I can tell you as someone who drove an early prototype of a flex
gas-electric car, it is amazing. I was stuck in massive traffic on the 405 in
LA, and I switched the car into pure-EV mode. Ahhhhhhhhh, silence. No noise. No
gas being used. No emissions. Just coasting along peacefully. The EnergyCS plug-in conversions now switch to electric automatically!
A question I hear frequently is, “well, if you are plugging the PHEV into a wall socket that gets energy from a dirty coal-fired power plant, how is this better?” A very good question. The good news is that when you drive a PHEV, you produce 45% fewer greenhouse gas emissions than a gas-only car according to Felix. This positive % will only increase as utilities switch to more renewable energy sources.
All of the positive attention CalCars PHEVs has received has
gotten the attention of Toyota and potentially some other automakers like GM. CalCars’ mission is to spark car-makers to manufacture plug-in hybrids for the marketplace. When will this happen? There is momentum but Toyota needs to hear from people who would be willing to buy one. If this is you,
please visit Plug-In Partners and let them know of your interest. I'm in. You can also sign up for CalCars news and support their PRIUS+ program. Bottom line, there are so many
Priuses in San Francisco now. A great thing! But what car is there for people who want to be different and even
Automotive X PRIZE: Revolution through competition is their humanitarian mantra. The X PRIZE Foundation shook up the atmosphere with its first $10 million Ansari X Prize for private spaceflight. The winner was SpaceShipOne. Now they are poised to do it again on the road with the Automotive X Prize. Their goal is to reduce oil consumption and global warming emissions, and stimulate a plethora of marketable clean car innovations in the process. Let the race begin.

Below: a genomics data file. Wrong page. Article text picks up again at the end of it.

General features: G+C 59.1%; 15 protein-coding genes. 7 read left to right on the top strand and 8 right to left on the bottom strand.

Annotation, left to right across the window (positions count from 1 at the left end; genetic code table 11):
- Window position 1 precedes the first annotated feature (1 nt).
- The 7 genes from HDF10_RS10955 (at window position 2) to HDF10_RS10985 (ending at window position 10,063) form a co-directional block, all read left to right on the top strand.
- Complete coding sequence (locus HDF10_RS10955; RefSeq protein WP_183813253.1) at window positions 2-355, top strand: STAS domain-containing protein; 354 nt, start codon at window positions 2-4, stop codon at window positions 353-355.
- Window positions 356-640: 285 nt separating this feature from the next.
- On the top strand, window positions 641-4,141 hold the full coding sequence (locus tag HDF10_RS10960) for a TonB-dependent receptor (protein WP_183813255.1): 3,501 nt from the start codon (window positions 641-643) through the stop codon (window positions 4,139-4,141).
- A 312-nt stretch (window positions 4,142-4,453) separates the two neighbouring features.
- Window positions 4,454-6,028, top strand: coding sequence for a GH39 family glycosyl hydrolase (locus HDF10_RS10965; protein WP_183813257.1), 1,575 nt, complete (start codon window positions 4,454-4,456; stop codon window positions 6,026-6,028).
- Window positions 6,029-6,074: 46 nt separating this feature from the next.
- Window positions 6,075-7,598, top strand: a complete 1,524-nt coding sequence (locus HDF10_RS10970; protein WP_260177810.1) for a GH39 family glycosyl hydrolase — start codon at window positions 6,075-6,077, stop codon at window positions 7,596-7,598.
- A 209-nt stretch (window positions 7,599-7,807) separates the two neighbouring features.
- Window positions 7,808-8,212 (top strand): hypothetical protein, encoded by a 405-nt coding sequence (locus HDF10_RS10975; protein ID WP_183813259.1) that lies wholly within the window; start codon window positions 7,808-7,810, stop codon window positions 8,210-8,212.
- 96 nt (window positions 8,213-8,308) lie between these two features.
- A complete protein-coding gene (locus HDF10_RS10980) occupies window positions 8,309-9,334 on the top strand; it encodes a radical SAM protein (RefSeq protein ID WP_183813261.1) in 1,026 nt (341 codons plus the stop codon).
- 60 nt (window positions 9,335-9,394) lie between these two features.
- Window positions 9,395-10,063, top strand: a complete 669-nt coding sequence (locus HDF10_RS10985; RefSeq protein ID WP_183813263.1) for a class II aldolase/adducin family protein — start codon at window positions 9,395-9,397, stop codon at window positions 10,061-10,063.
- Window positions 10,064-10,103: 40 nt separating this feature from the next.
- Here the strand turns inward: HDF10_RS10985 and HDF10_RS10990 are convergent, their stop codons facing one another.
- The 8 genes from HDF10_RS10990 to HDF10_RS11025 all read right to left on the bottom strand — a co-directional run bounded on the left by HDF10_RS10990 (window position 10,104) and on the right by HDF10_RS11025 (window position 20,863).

Other exciting developments include the rumored new Smart fortwo EV and return of the Th!nk, probably the cutest electric car ever made.
A shout out to the popular Ozocar, the hip high-tech hybrid town car service in New York founded by former EV1 driver and Virgin Records executive Jordan Harris. Say goodbye to the old school black town car. Ozocar please come to San Francisco soon so that we can order sleek black Priuses, rather than a Hummer limo.
The holy grail is to install (efficient) solar panels and then use them to charge your electric or plug-in hybrid car. You are then harnessing the pure renewable, non-polluting power of the sun. Cities could manage fleets of plug-in hybrids that recharge from solar panels. Batteries in vehicles could even store energy and deliver it back into the grid. This is called V2G, Vehicle To Grid. Why build dangerous nuclear power plants when we have the greatest source of nuclear energy available? The sun.
With sexy electric cars, practical plug-in hybrids, new clean biodiesel, and flex fuel cars with cellulosic (not corn-based) ethanol on the horizon, the clean car future is a bright shade of green. And not a minute too soon.